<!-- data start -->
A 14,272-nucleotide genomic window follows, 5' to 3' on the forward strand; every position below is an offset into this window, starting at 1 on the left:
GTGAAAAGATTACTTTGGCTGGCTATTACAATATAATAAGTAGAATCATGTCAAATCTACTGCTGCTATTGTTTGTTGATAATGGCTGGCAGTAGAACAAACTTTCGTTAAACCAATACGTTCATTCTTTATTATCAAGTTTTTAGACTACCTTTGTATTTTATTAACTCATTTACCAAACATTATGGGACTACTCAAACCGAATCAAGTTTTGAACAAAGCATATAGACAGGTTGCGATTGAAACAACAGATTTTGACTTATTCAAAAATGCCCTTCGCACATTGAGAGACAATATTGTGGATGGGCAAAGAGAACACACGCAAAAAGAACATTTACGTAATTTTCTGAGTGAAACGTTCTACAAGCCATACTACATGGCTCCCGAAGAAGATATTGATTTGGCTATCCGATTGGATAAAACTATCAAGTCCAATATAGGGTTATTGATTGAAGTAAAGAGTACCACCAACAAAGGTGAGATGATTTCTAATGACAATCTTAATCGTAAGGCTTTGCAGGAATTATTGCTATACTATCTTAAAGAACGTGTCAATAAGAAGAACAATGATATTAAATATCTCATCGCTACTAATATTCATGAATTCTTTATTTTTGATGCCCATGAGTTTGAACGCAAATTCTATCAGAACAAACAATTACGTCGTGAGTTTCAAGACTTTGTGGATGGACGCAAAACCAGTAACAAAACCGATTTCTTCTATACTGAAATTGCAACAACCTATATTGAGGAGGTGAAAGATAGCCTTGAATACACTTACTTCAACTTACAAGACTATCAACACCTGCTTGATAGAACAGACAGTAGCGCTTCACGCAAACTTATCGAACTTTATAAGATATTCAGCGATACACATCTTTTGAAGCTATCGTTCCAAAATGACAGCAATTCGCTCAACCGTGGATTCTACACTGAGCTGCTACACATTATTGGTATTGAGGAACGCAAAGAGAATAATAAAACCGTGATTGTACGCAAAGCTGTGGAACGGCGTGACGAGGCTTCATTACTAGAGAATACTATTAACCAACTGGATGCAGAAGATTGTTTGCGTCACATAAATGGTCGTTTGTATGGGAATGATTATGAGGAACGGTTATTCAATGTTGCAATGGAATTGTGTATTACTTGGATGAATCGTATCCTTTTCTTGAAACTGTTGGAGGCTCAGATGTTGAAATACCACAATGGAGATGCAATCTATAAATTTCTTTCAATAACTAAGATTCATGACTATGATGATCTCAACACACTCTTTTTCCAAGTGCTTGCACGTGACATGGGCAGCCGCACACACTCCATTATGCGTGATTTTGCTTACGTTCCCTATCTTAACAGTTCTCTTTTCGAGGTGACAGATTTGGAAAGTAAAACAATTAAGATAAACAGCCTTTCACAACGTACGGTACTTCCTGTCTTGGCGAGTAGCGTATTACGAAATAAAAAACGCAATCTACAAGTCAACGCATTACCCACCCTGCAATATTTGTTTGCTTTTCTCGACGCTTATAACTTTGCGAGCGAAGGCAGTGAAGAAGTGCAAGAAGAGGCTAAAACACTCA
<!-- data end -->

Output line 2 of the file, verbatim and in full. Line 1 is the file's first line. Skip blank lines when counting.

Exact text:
GTGAAAAGATTACTTTGGCTGGCTATTACAATATAATAAGTAGAATCATGTCAAATCTACTGCTGCTATTGTTTGTTGATAATGGCTGGCAGTAGAACAAACTTTCGTTAAACCAATACGTTCATTCTTTATTATCAAGTTTTTAGACTACCTTTGTATTTTATTAACTCATTTACCAAACATTATGGGACTACTCAAACCGAATCAAGTTTTGAACAAAGCATATAGACAGGTTGCGATTGAAACAACAGATTTTGACTTATTCAAAAATGCCCTTCGCACATTGAGAGACAATATTGTGGATGGGCAAAGAGAACACACGCAAAAAGAACATTTACGTAATTTTCTGAGTGAAACGTTCTACAAGCCATACTACATGGCTCCCGAAGAAGATATTGATTTGGCTATCCGATTGGATAAAACTATCAAGTCCAATATAGGGTTATTGATTGAAGTAAAGAGTACCACCAACAAAGGTGAGATGATTTCTAATGACAATCTTAATCGTAAGGCTTTGCAGGAATTATTGCTATACTATCTTAAAGAACGTGTCAATAAGAAGAACAATGATATTAAATATCTCATCGCTACTAATATTCATGAATTCTTTATTTTTGATGCCCATGAGTTTGAACGCAAATTCTATCAGAACAAACAATTACGTCGTGAGTTTCAAGACTTTGTGGATGGACGCAAAACCAGTAACAAAACCGATTTCTTCTATACTGAAATTGCAACAACCTATATTGAGGAGGTGAAAGATAGCCTTGAATACACTTACTTCAACTTACAAGACTATCAACACCTGCTTGATAGAACAGACAGTAGCGCTTCACGCAAACTTATCGAACTTTATAAGATATTCAGCGATACACATCTTTTGAAGCTATCGTTCCAAAATGACAGCAATTCGCTCAACCGTGGATTCTACACTGAGCTGCTACACATTATTGGTATTGAGGAACGCAAAGAGAATAATAAAACCGTGATTGTACGCAAAGCTGTGGAACGGCGTGACGAGGCTTCATTACTAGAGAATACTATTAACCAACTGGATGCAGAAGATTGTTTGCGTCACATAAATGGTCGTTTGTATGGGAATGATTATGAGGAACGGTTATTCAATGTTGCAATGGAATTGTGTATTACTTGGATGAATCGTATCCTTTTCTTGAAACTGTTGGAGGCTCAGATGTTGAAATACCACAATGGAGATGCAATCTATAAATTTCTTTCAATAACTAAGATTCATGACTATGATGATCTCAACACACTCTTTTTCCAAGTGCTTGCACGTGACATGGGCAGCCGCACACACTCCATTATGCGTGATTTTGCTTACGTTCCCTATCTTAACAGTTCTCTTTTCGAGGTGACAGATTTGGAAAGTAAAACAATTAAGATAAACAGCCTTTCACAACGTACGGTACTTCCTGTCTTGGCGAGTAGCGTATTACGAAATAAAAAACGCAATCTACAAGTCAACGCATTACCCACCCTGCAATATTTGTTTGCTTTTCTCGACGCTTATAACTTTGCGAGCGAAGGCAGTGAAGAAGTGCAAGAAGAGGCTAAAACACTCA